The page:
A New Middle East Arms Race

Every decade or so; the Middle East sees a new arms race. Not the well publicized weapons of mass destruction, not the nuclear programs of Iraq and Iran; not the chemical weapons of Syria. The arms race is replacement of combat aircraft. These are not the focus of arms control and disarmament but are as important if not more important than weapons of mass destruction. The probability of the use of nuclear weapons is minimal the probability of conventional war using ever increasing sophisticated and deadly aviation systems is very high. When one country takes the step forward to replace the whole region follows suit.

During the nostalgic Cold War the process was simple; countries aligned to one of the two blocs in the bi-polar system would procure from their ally. In doing so they would receive confirmation that their local adversary would not acquire the same while also enjoying the providers’ package deal of political support in the event of a conflict. Today there is a wider range of suppliers with no assurance that the local adversary will not receive the same aircraft.

The world is now in the throws of manufacturing 5th or at least 4th+ generation aircraft. The security greedy Middle East wants them. All 5th generation aircraft are defined as having a synergy, networked data fusion, high maneuverability, and complete situational awareness manufactured with composite materials. Take that to Haim Levanon Street, Ramat Aviv and they will tell you it means that they are platforms and multi-role. It is the aviation and weapons systems that the aircraft carry that determines the difference because all else will be similar in competing aircraft.

Looking around the Middle East sees Israel seeking to replace its aging fleet of US manufactured F-15 and F-16 aircraft with the yet unproven 5th generation F-35 after the US refused to export the F-22, the only 5th generation aircraft in service since 2005. The year 2017 may be a good target date for the F-35A developed as a partnership of the US,Britain,Italy,Norway,Australia,Canada,Turkey, the Netherlands,Japan and Denmark. That means Turkey will also get the same aircraft but Israel will install its own weapon systems and aviation, initially the same as on current aircraft in service, but far superior after 2020.

This will be around the same time that China will be ready to export its J-20 / J-31, India its AMCA, South Korea and Indonesia their KAI-KF-X, Sweden its FS2020, Russia its Sukhoi/HAL FGFA, and Japan it’s Mitsubishi F-3. There are no immediate buyers for these in the Middle East as they are looking at 4th+ generation aircraft. Buying these in quantity and then upgrading their avionics and weapon systems at a later stage will make them a good fight against those purchasing a small number of highly expensive 5th generation aircraft.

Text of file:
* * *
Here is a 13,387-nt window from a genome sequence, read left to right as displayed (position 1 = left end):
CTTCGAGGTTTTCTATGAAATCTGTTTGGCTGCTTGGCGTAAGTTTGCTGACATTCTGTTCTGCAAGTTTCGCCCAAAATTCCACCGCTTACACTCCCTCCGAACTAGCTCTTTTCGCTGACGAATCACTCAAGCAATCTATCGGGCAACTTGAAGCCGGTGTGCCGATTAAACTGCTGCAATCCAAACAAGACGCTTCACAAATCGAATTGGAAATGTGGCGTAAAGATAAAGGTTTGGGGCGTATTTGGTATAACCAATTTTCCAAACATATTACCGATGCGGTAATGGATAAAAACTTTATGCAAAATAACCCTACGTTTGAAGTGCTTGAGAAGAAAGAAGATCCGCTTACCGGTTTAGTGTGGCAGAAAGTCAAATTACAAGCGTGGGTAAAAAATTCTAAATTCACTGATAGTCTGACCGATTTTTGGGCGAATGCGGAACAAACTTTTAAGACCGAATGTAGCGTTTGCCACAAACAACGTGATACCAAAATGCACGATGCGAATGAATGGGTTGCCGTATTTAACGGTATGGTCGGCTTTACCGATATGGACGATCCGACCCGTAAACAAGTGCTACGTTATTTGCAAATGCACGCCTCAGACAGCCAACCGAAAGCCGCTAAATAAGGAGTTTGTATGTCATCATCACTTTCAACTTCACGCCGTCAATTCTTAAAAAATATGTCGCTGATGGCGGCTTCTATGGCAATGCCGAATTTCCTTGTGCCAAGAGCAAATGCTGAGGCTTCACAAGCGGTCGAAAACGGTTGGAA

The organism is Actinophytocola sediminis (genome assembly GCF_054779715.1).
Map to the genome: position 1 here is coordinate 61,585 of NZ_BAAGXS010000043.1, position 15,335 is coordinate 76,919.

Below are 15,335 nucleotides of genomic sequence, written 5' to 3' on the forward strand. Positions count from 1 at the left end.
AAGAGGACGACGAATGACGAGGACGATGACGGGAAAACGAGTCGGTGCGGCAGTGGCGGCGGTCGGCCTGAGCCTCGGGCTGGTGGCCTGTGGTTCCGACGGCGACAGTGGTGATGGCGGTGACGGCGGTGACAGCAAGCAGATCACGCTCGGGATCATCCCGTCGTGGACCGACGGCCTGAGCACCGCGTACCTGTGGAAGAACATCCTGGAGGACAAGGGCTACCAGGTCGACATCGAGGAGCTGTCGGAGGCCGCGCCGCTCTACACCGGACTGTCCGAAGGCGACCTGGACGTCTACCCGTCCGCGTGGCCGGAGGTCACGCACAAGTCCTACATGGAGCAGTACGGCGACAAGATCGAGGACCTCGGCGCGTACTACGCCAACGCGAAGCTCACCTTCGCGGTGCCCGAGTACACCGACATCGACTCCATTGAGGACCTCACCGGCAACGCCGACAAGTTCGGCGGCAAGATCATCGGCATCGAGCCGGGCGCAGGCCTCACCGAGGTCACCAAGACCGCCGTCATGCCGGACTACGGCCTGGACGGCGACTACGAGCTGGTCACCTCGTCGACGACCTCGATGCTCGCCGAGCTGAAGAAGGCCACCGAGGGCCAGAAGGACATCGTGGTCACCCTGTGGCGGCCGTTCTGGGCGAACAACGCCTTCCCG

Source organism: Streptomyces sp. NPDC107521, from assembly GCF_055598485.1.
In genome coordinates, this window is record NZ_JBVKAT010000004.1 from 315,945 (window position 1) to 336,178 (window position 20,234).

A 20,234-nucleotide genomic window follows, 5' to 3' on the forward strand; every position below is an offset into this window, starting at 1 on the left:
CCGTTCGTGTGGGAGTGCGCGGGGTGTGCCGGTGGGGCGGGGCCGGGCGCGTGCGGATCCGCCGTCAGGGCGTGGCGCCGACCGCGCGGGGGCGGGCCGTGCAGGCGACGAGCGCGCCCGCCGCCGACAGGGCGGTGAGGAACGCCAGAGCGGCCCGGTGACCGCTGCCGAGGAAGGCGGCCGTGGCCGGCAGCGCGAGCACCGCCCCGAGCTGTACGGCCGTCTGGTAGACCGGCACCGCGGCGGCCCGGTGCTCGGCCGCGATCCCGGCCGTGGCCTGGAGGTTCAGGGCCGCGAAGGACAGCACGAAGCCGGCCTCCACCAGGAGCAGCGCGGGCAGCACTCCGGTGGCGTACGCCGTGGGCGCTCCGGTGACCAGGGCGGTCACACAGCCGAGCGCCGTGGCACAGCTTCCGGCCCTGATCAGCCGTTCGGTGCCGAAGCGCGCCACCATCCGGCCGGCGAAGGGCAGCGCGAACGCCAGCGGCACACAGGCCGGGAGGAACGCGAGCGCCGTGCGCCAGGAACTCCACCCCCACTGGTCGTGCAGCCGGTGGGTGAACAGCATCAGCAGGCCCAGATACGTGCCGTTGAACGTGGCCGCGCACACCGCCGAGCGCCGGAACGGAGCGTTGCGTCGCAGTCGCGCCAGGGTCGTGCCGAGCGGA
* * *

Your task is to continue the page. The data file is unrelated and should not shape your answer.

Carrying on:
The UAE is seeking to purchase the 4th+ generation French Rafale Aircraft and if does then Kuwait and Quatar will probably follow suit. Saudi Arabia and Oman are leaning towards the Libyan combat proven 4th+ generation Eurofighter Typhoon. If they do then the UAE may think twice about the Rafale even if it is not seeking to deploy in combat against Saudi Arabia and Oman.

The wild card against these and any other European aircraft sales is the US guarantee of security. All big arms sales are diplomatic gestures in a wider context as they are government-to-government agreements. Saudi is a key ally of the US and will be a key player in any Iranian nuclear debacle. There are also off-set agreements where the purchasing country aims for a deal to make or maintain part of the aircraft.

At the apex of preventing F-35 sales to any of these countries will be Israel’s objections. Should Israel succeed in preventing the F-35 being sold to other Middle East countries then it is most likely that Russia and China will step in with their wares. However the pro-Israel lobby in Washington will have a hard time competing with the US defense industrial lobby as export sales means American jobs and global influence. It will also be hard pushed to deny a US sale to Saudi if Saudi backs the US against Iran who is threatening Israel.

Whatever the eventual deal, the real loser is peace and civil-society investment; as a result of unattended arms control and disarmament to conventional weapon systems; the real winner is Israel who will maintain supremacy of the skies.

About the Author
Dr Glen Segell is Fellow at the Ezri Center for Iran & Persian Gulf Studies, University of Haifa.